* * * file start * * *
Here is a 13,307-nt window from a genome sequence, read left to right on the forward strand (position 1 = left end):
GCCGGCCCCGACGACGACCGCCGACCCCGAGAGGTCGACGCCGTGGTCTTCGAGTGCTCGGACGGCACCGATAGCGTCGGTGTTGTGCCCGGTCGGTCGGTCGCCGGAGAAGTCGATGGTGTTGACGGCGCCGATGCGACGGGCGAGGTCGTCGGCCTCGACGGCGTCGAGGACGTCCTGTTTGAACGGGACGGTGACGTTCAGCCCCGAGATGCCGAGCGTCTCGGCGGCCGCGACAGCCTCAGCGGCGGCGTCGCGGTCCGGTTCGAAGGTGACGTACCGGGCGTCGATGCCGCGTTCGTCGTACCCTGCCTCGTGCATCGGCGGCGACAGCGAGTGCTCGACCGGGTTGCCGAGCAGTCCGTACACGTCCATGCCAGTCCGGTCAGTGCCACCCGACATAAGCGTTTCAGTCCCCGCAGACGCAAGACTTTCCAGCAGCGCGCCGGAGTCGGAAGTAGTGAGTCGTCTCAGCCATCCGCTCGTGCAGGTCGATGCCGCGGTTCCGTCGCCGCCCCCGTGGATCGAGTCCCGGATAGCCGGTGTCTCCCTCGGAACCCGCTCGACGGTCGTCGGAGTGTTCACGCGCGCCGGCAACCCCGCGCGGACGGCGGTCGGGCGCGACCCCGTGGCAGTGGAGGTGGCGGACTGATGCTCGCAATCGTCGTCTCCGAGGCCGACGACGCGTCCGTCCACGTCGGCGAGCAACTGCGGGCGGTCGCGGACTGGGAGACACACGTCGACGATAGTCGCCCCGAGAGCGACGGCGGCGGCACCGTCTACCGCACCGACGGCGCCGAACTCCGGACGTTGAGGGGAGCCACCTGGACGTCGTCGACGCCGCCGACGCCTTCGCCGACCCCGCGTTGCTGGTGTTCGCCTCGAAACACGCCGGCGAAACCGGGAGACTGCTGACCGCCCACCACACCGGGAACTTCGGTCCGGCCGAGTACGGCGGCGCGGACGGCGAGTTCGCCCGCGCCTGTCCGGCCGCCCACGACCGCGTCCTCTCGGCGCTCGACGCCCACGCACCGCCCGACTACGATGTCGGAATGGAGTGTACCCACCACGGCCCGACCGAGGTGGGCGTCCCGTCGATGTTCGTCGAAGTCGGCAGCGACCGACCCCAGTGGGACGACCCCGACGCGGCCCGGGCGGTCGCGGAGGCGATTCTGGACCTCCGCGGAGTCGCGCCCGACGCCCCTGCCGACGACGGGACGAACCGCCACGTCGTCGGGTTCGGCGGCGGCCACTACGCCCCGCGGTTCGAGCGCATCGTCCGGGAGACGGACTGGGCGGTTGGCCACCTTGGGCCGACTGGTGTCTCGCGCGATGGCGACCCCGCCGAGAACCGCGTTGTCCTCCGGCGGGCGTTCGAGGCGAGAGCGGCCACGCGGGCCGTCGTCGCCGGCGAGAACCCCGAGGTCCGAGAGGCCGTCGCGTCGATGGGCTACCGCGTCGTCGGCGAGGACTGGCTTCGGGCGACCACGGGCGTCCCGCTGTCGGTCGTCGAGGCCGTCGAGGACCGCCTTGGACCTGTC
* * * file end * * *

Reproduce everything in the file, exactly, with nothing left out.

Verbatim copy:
Here is a 13,307-nt window from a genome sequence, read left to right on the forward strand (position 1 = left end):
GCCGGCCCCGACGACGACCGCCGACCCCGAGAGGTCGACGCCGTGGTCTTCGAGTGCTCGGACGGCACCGATAGCGTCGGTGTTGTGCCCGGTCGGTCGGTCGCCGGAGAAGTCGATGGTGTTGACGGCGCCGATGCGACGGGCGAGGTCGTCGGCCTCGACGGCGTCGAGGACGTCCTGTTTGAACGGGACGGTGACGTTCAGCCCCGAGATGCCGAGCGTCTCGGCGGCCGCGACAGCCTCAGCGGCGGCGTCGCGGTCCGGTTCGAAGGTGACGTACCGGGCGTCGATGCCGCGTTCGTCGTACCCTGCCTCGTGCATCGGCGGCGACAGCGAGTGCTCGACCGGGTTGCCGAGCAGTCCGTACACGTCCATGCCAGTCCGGTCAGTGCCACCCGACATAAGCGTTTCAGTCCCCGCAGACGCAAGACTTTCCAGCAGCGCGCCGGAGTCGGAAGTAGTGAGTCGTCTCAGCCATCCGCTCGTGCAGGTCGATGCCGCGGTTCCGTCGCCGCCCCCGTGGATCGAGTCCCGGATAGCCGGTGTCTCCCTCGGAACCCGCTCGACGGTCGTCGGAGTGTTCACGCGCGCCGGCAACCCCGCGCGGACGGCGGTCGGGCGCGACCCCGTGGCAGTGGAGGTGGCGGACTGATGCTCGCAATCGTCGTCTCCGAGGCCGACGACGCGTCCGTCCACGTCGGCGAGCAACTGCGGGCGGTCGCGGACTGGGAGACACACGTCGACGATAGTCGCCCCGAGAGCGACGGCGGCGGCACCGTCTACCGCACCGACGGCGCCGAACTCCGGACGTTGAGGGGAGCCACCTGGACGTCGTCGACGCCGCCGACGCCTTCGCCGACCCCGCGTTGCTGGTGTTCGCCTCGAAACACGCCGGCGAAACCGGGAGACTGCTGACCGCCCACCACACCGGGAACTTCGGTCCGGCCGAGTACGGCGGCGCGGACGGCGAGTTCGCCCGCGCCTGTCCGGCCGCCCACGACCGCGTCCTCTCGGCGCTCGACGCCCACGCACCGCCCGACTACGATGTCGGAATGGAGTGTACCCACCACGGCCCGACCGAGGTGGGCGTCCCGTCGATGTTCGTCGAAGTCGGCAGCGACCGACCCCAGTGGGACGACCCCGACGCGGCCCGGGCGGTCGCGGAGGCGATTCTGGACCTCCGCGGAGTCGCGCCCGACGCCCCTGCCGACGACGGGACGAACCGCCACGTCGTCGGGTTCGGCGGCGGCCACTACGCCCCGCGGTTCGAGCGCATCGTCCGGGAGACGGACTGGGCGGTTGGCCACCTTGGGCCGACTGGTGTCTCGCGCGATGGCGACCCCGCCGAGAACCGCGTTGTCCTCCGGCGGGCGTTCGAGGCGAGAGCGGCCACGCGGGCCGTCGTCGCCGGCGAGAACCCCGAGGTCCGAGAGGCCGTCGCGTCGATGGGCTACCGCGTCGTCGGCGAGGACTGGCTTCGGGCGACCACGGGCGTCCCGCTGTCGGTCGTCGAGGCCGTCGAGGACCGCCTTGGACCTGTC